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Caribbean Fisheries Training and Development Institute

The Caribbean Fisheries Training and Development Institute (CFTDI) is a leading provider of training and development in both seamanship and fisheries technologies for the Caribbean.
Caribbean Fisheries Training and Development Institute
Caribbean Fisheries Training and Development Institute
Why Eating Trash Fish or By-catch Is Good for Eaters, Fishermen and Ocean Fish
Caribbean Fisheries Training and Development Institute
Why Eating Trash Fish is Good for Eaters, Fishermen, and Ocean Fish
Commercial bycatch, sometimes referred to as trash fish, contains certain species of fish that are quite edible, and have the potential to develop into a com...
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Caribbean Fisheries Training and Development Institute
Caribbean Fisheries Training and Development Institute
I have found more inspiration in the cottages of fishermen than in the palaces of the rich. - WILFRED GRENFELL
Caribbean Fisheries Training and Development Institute
Caribbean Fisheries Training and Development Institute
This video demonstrates the proper use of Personal Protective Equipment (PPE)
Caribbean Fisheries Training and Development Institute
Caribbean Fisheries Training and Development Institute
Caribbean Fisheries Training and Development Institute
Steps on how to desalt salt fish before cooking:

1. Salt fish needs to be soaked in water before it is cooked: this lowers the salt concentration.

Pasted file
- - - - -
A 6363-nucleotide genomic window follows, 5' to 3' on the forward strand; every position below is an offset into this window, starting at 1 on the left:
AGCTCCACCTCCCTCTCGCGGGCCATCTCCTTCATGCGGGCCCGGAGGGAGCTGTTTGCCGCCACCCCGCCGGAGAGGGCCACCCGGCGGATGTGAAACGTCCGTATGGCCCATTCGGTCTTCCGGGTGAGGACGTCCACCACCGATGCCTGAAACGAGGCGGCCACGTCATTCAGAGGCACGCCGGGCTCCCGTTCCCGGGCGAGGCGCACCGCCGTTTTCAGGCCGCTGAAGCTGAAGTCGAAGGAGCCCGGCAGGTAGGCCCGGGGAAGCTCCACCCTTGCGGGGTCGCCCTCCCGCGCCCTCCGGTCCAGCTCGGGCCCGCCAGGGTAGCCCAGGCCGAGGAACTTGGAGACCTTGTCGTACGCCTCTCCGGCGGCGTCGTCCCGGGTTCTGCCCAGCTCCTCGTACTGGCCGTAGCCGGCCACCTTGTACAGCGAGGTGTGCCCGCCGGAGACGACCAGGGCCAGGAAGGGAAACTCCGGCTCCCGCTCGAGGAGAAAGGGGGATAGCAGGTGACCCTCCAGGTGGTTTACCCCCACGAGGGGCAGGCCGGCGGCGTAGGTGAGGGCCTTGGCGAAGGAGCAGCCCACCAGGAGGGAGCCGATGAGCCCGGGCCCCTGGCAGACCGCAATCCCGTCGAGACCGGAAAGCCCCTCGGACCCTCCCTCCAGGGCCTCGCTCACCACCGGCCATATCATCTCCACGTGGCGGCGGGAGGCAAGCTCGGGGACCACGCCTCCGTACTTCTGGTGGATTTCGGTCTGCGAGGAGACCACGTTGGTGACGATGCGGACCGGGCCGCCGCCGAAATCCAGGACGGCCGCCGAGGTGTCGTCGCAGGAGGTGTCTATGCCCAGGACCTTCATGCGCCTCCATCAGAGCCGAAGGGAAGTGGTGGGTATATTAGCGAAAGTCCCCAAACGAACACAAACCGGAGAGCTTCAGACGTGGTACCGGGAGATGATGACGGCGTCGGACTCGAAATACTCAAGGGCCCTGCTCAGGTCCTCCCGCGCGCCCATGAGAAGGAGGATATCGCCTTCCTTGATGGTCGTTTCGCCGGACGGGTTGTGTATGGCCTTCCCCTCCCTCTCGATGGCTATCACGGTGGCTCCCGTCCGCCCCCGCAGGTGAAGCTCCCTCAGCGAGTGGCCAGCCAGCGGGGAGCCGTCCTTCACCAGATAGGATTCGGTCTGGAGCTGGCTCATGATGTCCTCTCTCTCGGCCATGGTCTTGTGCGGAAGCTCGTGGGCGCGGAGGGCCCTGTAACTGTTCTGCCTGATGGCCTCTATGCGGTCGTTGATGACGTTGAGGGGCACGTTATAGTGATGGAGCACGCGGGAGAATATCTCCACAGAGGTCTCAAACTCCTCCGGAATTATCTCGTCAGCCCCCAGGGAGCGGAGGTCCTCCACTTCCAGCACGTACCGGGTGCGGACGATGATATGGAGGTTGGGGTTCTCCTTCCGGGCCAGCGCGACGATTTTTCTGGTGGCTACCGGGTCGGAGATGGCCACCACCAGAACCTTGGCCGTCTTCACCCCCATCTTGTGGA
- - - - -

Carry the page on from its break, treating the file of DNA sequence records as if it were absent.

2. Soaking must take place in a refrigerator, and usually it takes about three days.

3. Add fresh, cold water to a large container and place the salt fish in it.

4. It is recommended to use about 3 litres of water for each kilogram of fish, and the water should be changed at least three times during the soaking period.

- If the fish is soaked in running water 24 hours is long enough.
- If the water is changed only twice, five litres of water is needed for each kilogram of fish. The water is changed after 36 hours, 5–6 litres of fresh water are added, and the fish is soaked for a further 36 hours.
- If the fish is soaked without changing the water then 18–20 litres of water is required.

5. The salt fish pieces may vary greatly in thickness. Desalting goes much faster if the pieces are thinner, and thick loin pieces take longer. It can be sensible to lengthen the soaking time until the pieces have all equilibrated with the soaking water.

6. Once soaking is completed, the salt fish should be stored as if it were fresh fish: it is no longer preserved by the salt. After re-hydration, the salt fish should be frozen or kept chilled until it is cooked.